Turns out “That sounds hard. You’re doing a good job” is even better. He said the exact words I needed to hear in that moment. I needed an embodied reminder that we’re all made of holy star dust and that I’m not the one exception to God’s endless mercy. God is looking at all of us all the time with eyes that say “That looks hard. You’re doing a good job.” That’s how love sees. When we’re failing - falling time and time and time again- is when She is pulling for us the hardest. Think of the absolute sweetest fat cheeked baby or little kid in your life and the delight they bring you- that’s how God sees you. Right now - at 9, or 19, or 90. You’re beloved.
And as Fr Glen reminded me, nothing goes to wasted in the economy of grace. Our failures and our hurt and our wrongs that we can’t make right - the universe uses everything as fuel. And we get to participate in that creation if we’re willing to put down the shame that tells us that we’re not good enough or don’t deserve good things or can’t possibly be of service when we’re such a broken vessels. Shame lies to us and tells us that because it has a vested interest in us staying where we are, in the dark. Its tricks work better there.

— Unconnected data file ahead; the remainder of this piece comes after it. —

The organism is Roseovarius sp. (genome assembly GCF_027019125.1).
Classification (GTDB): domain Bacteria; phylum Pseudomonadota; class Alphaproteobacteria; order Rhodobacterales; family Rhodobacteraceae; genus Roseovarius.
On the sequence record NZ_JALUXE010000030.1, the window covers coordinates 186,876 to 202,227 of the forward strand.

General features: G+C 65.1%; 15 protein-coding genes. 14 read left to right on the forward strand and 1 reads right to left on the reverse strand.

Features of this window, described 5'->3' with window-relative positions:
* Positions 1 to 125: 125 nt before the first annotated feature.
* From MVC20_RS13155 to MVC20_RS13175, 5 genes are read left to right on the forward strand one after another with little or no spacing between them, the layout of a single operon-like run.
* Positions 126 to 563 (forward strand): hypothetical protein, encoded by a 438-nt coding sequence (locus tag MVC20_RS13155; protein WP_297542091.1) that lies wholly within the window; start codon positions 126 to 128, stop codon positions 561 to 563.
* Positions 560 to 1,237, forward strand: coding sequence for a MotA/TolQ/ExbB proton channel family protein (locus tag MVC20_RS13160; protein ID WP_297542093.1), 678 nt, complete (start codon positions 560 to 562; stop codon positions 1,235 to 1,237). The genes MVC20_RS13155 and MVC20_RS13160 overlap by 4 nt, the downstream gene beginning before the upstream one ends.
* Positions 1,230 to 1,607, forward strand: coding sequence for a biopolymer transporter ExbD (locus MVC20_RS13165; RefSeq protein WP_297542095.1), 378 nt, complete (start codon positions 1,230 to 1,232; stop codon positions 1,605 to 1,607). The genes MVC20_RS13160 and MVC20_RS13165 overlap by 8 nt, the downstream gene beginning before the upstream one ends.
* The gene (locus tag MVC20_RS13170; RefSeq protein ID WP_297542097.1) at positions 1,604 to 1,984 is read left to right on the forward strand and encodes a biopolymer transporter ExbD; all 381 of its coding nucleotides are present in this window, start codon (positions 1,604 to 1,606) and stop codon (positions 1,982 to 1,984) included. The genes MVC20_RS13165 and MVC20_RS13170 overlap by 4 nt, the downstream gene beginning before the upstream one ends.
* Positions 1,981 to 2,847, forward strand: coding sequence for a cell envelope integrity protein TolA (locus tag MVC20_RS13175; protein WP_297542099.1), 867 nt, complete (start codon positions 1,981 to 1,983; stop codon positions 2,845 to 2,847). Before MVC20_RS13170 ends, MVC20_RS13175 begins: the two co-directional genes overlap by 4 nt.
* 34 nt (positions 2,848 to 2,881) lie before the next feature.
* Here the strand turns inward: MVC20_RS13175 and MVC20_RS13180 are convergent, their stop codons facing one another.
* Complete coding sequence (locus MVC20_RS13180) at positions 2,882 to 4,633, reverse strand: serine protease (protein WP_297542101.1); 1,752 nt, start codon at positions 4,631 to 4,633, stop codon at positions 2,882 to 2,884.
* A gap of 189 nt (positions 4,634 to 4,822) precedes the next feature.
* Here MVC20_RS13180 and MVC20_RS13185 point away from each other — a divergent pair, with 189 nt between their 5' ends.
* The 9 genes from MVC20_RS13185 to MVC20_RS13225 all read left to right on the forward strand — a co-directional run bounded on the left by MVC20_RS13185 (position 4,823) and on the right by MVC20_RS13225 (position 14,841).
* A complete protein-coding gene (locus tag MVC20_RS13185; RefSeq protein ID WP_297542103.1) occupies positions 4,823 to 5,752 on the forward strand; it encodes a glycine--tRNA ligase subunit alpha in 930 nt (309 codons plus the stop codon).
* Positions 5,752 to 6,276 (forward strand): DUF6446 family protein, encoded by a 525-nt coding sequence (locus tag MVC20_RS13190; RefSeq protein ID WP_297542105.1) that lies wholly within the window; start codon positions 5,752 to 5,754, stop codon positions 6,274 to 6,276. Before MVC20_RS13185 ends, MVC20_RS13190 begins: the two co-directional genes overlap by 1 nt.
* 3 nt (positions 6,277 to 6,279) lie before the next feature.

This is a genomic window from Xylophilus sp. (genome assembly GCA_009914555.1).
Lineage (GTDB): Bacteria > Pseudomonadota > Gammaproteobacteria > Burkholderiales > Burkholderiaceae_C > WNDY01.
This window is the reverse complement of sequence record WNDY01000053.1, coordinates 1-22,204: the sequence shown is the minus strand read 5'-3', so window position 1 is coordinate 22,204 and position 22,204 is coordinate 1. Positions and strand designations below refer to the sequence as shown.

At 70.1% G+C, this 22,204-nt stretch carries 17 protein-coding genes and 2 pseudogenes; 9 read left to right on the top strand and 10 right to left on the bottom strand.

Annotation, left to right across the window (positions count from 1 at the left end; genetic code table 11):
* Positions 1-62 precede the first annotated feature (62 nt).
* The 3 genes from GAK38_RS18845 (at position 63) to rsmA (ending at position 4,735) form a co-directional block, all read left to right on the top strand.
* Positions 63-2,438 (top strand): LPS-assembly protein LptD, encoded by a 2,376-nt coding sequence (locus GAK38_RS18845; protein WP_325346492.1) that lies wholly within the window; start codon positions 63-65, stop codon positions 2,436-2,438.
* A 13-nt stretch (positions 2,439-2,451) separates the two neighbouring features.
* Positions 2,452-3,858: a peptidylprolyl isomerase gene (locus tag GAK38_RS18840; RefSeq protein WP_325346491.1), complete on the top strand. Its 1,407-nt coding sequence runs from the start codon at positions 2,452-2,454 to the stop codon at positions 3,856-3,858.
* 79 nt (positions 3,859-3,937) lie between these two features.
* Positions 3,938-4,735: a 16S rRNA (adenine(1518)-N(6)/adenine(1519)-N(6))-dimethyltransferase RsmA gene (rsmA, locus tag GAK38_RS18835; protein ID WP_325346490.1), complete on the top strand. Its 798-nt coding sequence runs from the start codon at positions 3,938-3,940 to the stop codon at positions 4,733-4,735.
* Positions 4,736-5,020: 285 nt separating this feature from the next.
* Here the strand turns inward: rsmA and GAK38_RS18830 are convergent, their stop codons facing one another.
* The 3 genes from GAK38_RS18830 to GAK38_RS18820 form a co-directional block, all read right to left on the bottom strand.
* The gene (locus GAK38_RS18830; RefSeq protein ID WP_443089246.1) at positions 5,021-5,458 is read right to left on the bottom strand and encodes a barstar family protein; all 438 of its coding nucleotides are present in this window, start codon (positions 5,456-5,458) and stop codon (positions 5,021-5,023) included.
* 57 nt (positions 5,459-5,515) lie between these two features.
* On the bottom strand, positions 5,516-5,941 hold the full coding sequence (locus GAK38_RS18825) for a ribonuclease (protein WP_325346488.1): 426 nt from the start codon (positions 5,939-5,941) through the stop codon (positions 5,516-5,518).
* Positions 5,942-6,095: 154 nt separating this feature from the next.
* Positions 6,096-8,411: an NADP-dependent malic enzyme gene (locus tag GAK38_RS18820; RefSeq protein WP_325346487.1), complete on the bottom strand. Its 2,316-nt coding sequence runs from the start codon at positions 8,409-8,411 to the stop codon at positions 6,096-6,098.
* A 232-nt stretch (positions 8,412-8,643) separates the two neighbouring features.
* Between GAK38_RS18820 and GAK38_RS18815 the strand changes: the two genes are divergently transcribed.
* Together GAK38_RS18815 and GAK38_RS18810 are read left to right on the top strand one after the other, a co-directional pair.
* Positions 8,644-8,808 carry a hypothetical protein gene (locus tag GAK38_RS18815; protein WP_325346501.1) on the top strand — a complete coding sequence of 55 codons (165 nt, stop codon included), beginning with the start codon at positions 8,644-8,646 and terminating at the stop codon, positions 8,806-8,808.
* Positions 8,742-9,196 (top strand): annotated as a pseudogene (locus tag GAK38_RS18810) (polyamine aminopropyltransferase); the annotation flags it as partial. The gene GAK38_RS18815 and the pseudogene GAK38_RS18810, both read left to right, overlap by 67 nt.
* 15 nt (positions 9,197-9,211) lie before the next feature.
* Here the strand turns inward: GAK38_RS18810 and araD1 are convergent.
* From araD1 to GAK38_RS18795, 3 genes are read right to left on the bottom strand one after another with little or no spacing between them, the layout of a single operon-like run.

The one Brene Brown podcast I listened to she talked about FFTs - fucking first times. How by their nature they’re uncomfortable and that we would all be well served to name FFTs when we see them, remember that discomfort is essential to growth, and that learning to stay standing in the midst of uncertainty is where we find our courage. When we do that, when we normalize the newness and discomfort, we can change our expectations and more easily accept things as they are. Find the good in what’s being offered in this present moment.
“We must be willing to let go of the life we planned so as to have the life that is waiting for us.” ~Joseph Campbell